U.S. consumers' income and expenditures increased moderately in July, indicating the inflation run consistently below the Federal Reserve's target.
Personal income increased 0.4 percent in July following the same growth in the previous month. Personal spending increased 0.3 percent after rising at the same rate in June, the Commerce Department said on Friday.
Personal saving rate continued rising in the month, reflecting consumers' caution on spending. The personal saving rate rose to 4.9 percent in July from June's 4.7 percent.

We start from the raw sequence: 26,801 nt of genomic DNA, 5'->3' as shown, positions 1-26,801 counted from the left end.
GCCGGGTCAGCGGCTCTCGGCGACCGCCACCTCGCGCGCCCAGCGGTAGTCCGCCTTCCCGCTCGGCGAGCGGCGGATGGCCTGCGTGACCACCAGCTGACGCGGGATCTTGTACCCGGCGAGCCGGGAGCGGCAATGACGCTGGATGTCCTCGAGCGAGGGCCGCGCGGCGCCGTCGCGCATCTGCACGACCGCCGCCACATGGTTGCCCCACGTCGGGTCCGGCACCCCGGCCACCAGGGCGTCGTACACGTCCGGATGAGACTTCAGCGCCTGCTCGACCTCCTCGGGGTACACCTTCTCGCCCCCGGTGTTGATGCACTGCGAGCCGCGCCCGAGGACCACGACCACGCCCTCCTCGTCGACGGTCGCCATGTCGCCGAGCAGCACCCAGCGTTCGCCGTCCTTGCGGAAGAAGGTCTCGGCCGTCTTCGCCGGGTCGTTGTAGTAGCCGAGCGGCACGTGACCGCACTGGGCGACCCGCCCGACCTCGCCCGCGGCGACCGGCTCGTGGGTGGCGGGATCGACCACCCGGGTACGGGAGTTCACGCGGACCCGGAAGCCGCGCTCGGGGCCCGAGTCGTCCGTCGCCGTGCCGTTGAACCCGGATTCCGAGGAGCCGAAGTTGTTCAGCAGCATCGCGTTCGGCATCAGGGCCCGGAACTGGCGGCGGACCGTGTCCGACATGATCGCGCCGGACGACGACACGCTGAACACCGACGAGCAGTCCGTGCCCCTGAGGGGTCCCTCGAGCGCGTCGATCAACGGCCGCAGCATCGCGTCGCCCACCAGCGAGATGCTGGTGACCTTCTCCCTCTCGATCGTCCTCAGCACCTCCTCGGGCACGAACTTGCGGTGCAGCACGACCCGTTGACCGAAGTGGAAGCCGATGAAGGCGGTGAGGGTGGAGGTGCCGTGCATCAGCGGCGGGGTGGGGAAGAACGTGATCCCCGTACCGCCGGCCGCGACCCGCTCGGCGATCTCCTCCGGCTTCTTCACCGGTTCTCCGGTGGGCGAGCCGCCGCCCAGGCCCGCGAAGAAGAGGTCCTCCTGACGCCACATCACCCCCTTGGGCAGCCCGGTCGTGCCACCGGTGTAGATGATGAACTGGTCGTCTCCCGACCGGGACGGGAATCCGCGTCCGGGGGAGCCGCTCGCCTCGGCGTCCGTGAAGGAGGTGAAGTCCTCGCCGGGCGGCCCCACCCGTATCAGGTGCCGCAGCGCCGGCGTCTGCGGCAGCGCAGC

The price index for the personal consumption expenditure (PCE), a gauge for the inflation level preferred by the Federal Reserve, increased 0.1 percent in July, compared with an increase of 0.2 percent in June. The PCE price index, excluding food and energy, increased 0.1 percent in July, the same increase as in June.
Both the headline and core PCE index have been below the central bank's 2 percent target for years. The Fed chair Yellen said in her recent testimony to the Congress that low oil prices and ongoing employment gains should continue to bolster consumer spending.